Results: We can see that both positive and negative emotional messages were very useful indicators for the direction of stock movement, with increasing thresholds giving greater magnitudes of price change and accuracy. For example, a threshold of 1.5x (50%) more emotional positive messages gave an average price increase of 0.85% ($1.15) with 100% accuracy for this week of trading. This reflects the increasing evidence of social media’s relationship with the stock market. With a larger set of data to view historical patterns between the stock price and sentiment data, this sentiment data would be a useful tool to determine the likelihood that a stock will move in a particular direction. Similarly, negative informative messages appear to be a good indicator for users to determine decreases in stock price, again with 100% accuracy observed for the 0.5x threshold; although, the informative positive messages were not very accurate in determining increases in Apple’s stock price for this week, as the average price changes were negative across all thresholds.
Reflections: This relationship was the most obvious route of analysis to determine how well positive and negative sentiment data might represent changes in stock price. However, this was not the most rigorous approach and accuracy benchmarks can be improved by observing combinations of metrics and a using wider range of metrics for Apple’s stock. This includes the use of neutral messages, deviations in each type of message, raw percentages of each type of message, by-the-minute data, magnitude of price change, and aggregate sentiment data from other stocks. Observations over longer periods of time will also provide traders with greater certainty in the direction of the stock price.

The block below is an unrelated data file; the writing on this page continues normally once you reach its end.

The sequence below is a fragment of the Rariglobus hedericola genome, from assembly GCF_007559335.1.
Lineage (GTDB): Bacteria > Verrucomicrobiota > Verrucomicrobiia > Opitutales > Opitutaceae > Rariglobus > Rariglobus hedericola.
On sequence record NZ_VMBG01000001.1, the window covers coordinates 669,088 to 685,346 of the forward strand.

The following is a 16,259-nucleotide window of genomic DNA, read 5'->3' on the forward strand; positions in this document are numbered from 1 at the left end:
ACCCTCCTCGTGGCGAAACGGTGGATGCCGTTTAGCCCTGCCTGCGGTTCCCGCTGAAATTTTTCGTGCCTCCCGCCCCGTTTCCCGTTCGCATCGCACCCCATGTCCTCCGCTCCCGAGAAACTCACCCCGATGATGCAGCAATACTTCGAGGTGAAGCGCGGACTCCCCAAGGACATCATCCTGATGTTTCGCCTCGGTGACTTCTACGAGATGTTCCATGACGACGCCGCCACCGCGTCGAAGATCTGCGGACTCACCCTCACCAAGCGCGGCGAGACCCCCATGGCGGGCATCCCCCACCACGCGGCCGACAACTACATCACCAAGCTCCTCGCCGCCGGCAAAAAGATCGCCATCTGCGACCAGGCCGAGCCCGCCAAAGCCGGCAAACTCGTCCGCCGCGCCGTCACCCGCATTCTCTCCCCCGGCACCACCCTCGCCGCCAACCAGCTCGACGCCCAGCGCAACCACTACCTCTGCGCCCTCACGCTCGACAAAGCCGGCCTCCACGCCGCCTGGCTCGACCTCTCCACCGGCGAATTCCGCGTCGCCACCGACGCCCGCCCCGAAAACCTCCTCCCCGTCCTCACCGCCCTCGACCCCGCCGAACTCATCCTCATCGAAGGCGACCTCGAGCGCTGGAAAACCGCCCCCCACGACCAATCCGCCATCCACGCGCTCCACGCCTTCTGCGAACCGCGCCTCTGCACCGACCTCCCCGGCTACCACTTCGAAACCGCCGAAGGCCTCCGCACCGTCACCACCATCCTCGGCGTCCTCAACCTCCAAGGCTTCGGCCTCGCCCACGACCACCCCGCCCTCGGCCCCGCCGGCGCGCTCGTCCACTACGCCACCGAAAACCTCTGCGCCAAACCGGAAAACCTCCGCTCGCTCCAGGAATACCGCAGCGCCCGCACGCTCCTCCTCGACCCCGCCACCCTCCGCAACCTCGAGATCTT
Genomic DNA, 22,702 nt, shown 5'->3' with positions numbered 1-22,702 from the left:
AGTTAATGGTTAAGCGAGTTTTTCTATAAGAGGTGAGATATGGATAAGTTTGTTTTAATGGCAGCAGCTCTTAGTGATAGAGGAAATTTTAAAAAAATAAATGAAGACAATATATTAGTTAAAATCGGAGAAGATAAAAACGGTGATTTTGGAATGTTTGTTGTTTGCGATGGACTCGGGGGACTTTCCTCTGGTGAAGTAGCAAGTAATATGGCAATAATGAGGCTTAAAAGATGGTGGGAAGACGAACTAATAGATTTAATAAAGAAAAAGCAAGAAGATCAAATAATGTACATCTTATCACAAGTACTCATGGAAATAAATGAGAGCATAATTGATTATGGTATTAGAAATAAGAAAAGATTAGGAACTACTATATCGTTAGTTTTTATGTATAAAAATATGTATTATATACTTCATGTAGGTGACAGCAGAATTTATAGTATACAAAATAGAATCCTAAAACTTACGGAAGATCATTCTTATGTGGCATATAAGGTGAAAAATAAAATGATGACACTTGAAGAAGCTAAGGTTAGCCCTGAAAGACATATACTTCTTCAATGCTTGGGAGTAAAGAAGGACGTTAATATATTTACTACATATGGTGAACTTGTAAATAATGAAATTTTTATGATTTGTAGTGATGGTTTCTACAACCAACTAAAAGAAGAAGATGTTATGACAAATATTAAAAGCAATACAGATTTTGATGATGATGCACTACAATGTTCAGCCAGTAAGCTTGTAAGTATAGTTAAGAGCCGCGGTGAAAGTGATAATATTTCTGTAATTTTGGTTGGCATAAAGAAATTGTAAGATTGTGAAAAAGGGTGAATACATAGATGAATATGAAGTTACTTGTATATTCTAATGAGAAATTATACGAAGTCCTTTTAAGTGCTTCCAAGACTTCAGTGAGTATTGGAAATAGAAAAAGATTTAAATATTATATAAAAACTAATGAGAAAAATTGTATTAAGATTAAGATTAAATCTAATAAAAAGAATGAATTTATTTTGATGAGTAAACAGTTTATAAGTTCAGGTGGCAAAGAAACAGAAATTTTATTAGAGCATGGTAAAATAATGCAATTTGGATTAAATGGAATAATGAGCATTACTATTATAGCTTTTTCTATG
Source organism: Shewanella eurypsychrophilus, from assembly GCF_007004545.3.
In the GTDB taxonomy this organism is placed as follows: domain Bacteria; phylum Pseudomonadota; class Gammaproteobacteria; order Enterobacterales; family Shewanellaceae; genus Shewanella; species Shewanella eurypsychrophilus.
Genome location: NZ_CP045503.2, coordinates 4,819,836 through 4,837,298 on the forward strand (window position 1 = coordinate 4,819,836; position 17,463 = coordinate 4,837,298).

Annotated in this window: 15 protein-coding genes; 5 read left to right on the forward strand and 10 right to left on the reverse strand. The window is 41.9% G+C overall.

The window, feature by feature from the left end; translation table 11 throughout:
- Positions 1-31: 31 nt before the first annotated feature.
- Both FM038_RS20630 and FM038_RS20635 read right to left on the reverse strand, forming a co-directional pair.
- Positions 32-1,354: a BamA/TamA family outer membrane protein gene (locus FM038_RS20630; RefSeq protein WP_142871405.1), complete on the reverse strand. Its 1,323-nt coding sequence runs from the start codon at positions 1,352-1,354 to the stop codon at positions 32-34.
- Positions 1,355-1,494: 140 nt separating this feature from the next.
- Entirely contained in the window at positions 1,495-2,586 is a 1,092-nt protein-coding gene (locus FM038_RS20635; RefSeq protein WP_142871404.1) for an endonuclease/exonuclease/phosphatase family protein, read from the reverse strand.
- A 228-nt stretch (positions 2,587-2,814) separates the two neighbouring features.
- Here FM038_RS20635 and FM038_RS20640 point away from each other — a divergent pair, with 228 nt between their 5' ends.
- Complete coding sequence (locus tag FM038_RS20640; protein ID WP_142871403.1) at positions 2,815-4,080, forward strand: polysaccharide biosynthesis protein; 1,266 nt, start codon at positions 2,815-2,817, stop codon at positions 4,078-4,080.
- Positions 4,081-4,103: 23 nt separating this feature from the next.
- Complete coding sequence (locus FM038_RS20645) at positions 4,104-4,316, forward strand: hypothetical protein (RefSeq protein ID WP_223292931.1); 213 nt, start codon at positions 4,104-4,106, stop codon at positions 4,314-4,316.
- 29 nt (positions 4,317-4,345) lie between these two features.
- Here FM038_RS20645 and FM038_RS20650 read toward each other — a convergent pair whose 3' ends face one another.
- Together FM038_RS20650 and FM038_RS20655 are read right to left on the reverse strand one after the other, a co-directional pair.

Given the heightened level of uncertainty in today’s markets, opinions are scatted about which direction Apple’s stock price take going forward into the new year. Concerns include potential over-valuation, poor returns on invested capital, as well as revenue losses as competitors such as Xiaomi outstrip Apple’s growth rate, and apps such as Fortnite put pressure on the Apple’s commission. This conflicts with opinions that Apple will maintain its momentum as global economic growth is projected to bounce back in 2021, continuing its strong sales of the iPhone 12 and its expansion of its other product lines. While this is all uncertain, this analysis has indicated StockGeist as a useful tool in understanding the market sentiment in real-time, along with which direction the stock is likely to take.
Economics Undergraduate at University of Cambridge